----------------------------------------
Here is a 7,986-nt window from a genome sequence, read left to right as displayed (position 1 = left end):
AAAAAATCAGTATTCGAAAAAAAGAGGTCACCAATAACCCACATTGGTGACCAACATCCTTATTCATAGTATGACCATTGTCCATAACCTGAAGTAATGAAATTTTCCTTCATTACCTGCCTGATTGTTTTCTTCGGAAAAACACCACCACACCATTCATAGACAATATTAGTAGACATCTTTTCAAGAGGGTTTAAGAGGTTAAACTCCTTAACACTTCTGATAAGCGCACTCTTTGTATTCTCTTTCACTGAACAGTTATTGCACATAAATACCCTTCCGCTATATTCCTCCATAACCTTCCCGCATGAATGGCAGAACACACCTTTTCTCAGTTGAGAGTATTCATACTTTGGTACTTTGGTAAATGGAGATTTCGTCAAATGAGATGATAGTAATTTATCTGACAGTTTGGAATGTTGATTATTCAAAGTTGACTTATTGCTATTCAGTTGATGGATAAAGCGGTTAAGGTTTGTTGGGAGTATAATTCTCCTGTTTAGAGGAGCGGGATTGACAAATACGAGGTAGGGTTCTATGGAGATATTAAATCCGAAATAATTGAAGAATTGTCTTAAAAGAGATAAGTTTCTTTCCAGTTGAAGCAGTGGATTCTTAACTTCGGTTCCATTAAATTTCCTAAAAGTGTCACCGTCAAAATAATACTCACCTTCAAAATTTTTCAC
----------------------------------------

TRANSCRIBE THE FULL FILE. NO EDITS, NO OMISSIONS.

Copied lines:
Here is a 7,986-nt window from a genome sequence, read left to right as displayed (position 1 = left end):
AAAAAATCAGTATTCGAAAAAAAGAGGTCACCAATAACCCACATTGGTGACCAACATCCTTATTCATAGTATGACCATTGTCCATAACCTGAAGTAATGAAATTTTCCTTCATTACCTGCCTGATTGTTTTCTTCGGAAAAACACCACCACACCATTCATAGACAATATTAGTAGACATCTTTTCAAGAGGGTTTAAGAGGTTAAACTCCTTAACACTTCTGATAAGCGCACTCTTTGTATTCTCTTTCACTGAACAGTTATTGCACATAAATACCCTTCCGCTATATTCCTCCATAACCTTCCCGCATGAATGGCAGAACACACCTTTTCTCAGTTGAGAGTATTCATACTTTGGTACTTTGGTAAATGGAGATTTCGTCAAATGAGATGATAGTAATTTATCTGACAGTTTGGAATGTTGATTATTCAAAGTTGACTTATTGCTATTCAGTTGATGGATAAAGCGGTTAAGGTTTGTTGGGAGTATAATTCTCCTGTTTAGAGGAGCGGGATTGACAAATACGAGGTAGGGTTCTATGGAGATATTAAATCCGAAATAATTGAAGAATTGTCTTAAAAGAGATAAGTTTCTTTCCAGTTGAAGCAGTGGATTCTTAACTTCGGTTCCATTAAATTTCCTAAAAGTGTCACCGTCAAAATAATACTCACCTTCAAAATTTTTCAC